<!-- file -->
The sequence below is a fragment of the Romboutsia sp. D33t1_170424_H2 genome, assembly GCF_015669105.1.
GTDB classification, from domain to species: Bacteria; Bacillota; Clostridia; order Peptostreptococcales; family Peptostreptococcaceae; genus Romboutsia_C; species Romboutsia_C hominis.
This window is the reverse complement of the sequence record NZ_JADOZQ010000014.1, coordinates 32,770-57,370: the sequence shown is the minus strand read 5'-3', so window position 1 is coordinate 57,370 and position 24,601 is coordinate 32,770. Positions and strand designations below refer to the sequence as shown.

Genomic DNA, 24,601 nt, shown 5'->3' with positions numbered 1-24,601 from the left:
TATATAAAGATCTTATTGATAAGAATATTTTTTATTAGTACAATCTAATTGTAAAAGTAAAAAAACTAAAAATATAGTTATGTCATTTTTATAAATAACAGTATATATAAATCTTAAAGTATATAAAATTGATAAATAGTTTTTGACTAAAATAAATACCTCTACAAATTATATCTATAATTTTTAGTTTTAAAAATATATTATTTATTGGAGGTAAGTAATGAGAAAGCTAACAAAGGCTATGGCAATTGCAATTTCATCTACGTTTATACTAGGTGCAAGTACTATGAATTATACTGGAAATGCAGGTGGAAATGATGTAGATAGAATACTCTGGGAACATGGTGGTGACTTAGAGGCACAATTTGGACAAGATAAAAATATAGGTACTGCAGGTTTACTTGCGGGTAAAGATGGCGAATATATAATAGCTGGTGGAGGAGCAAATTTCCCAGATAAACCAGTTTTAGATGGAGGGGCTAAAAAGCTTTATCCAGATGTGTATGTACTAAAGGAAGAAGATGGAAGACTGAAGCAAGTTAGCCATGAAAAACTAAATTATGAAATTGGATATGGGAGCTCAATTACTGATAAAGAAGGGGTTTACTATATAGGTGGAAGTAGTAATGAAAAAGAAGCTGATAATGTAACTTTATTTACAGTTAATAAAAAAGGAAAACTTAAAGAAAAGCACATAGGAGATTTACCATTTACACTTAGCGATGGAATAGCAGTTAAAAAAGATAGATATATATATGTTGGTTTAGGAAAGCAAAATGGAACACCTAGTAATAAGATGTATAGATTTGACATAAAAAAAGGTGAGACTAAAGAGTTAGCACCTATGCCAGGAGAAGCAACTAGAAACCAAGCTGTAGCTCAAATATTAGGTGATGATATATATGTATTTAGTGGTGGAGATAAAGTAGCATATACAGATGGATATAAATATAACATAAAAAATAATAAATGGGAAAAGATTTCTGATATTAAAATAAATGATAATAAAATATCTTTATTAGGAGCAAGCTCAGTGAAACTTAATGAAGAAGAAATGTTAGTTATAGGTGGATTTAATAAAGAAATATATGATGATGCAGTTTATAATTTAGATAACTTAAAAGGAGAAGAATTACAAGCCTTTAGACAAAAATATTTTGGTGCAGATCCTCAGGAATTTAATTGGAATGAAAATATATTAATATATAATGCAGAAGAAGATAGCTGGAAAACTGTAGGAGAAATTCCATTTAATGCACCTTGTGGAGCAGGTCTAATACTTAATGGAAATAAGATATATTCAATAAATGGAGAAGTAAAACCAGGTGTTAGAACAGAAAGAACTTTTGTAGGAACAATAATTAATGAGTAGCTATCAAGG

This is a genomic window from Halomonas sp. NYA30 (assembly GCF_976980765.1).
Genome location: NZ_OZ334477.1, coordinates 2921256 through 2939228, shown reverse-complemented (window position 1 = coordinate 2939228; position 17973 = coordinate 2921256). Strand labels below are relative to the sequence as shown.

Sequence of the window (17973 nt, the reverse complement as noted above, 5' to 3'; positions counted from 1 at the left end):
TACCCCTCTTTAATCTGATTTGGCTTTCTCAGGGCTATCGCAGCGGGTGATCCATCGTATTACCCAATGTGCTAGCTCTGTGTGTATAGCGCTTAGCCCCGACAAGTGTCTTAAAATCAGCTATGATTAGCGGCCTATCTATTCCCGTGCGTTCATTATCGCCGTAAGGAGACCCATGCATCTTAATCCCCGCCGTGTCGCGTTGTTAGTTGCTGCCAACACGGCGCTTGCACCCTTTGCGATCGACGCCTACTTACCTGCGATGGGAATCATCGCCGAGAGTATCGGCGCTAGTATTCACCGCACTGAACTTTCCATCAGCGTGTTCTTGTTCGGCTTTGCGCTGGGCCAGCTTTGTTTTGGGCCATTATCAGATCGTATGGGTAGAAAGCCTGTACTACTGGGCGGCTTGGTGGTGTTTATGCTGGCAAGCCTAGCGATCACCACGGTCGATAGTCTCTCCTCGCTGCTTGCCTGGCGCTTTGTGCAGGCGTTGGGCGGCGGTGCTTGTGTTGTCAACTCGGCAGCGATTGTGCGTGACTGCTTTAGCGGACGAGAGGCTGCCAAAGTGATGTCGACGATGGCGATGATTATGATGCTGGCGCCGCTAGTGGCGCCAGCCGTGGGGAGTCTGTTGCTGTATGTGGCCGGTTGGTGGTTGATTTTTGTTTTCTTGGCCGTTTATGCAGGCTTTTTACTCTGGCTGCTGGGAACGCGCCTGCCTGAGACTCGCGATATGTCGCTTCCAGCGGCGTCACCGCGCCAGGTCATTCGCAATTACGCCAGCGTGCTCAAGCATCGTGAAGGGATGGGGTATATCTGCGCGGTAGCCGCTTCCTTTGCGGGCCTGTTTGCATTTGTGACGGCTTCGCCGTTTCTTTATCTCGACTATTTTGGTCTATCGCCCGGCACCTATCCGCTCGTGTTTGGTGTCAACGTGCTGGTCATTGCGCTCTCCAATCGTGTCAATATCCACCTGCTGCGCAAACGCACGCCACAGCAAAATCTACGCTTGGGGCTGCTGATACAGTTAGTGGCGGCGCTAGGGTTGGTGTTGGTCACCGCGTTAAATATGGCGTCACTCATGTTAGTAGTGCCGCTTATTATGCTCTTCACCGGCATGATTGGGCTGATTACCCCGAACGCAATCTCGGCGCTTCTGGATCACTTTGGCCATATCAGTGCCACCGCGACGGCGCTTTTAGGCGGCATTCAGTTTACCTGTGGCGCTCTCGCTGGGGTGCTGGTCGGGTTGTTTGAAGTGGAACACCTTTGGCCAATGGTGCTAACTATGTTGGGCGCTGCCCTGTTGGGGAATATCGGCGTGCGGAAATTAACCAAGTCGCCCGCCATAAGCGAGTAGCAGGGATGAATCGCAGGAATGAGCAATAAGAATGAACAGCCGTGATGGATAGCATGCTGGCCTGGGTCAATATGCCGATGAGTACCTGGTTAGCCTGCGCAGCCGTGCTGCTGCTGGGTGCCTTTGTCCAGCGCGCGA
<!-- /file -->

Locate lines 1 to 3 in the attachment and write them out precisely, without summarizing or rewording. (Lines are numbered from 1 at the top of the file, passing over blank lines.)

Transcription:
The sequence below is a fragment of the Romboutsia sp. D33t1_170424_H2 genome, assembly GCF_015669105.1.
GTDB classification, from domain to species: Bacteria; Bacillota; Clostridia; order Peptostreptococcales; family Peptostreptococcaceae; genus Romboutsia_C; species Romboutsia_C hominis.
This window is the reverse complement of the sequence record NZ_JADOZQ010000014.1, coordinates 32,770-57,370: the sequence shown is the minus strand read 5'-3', so window position 1 is coordinate 57,370 and position 24,601 is coordinate 32,770. Positions and strand designations below refer to the sequence as shown.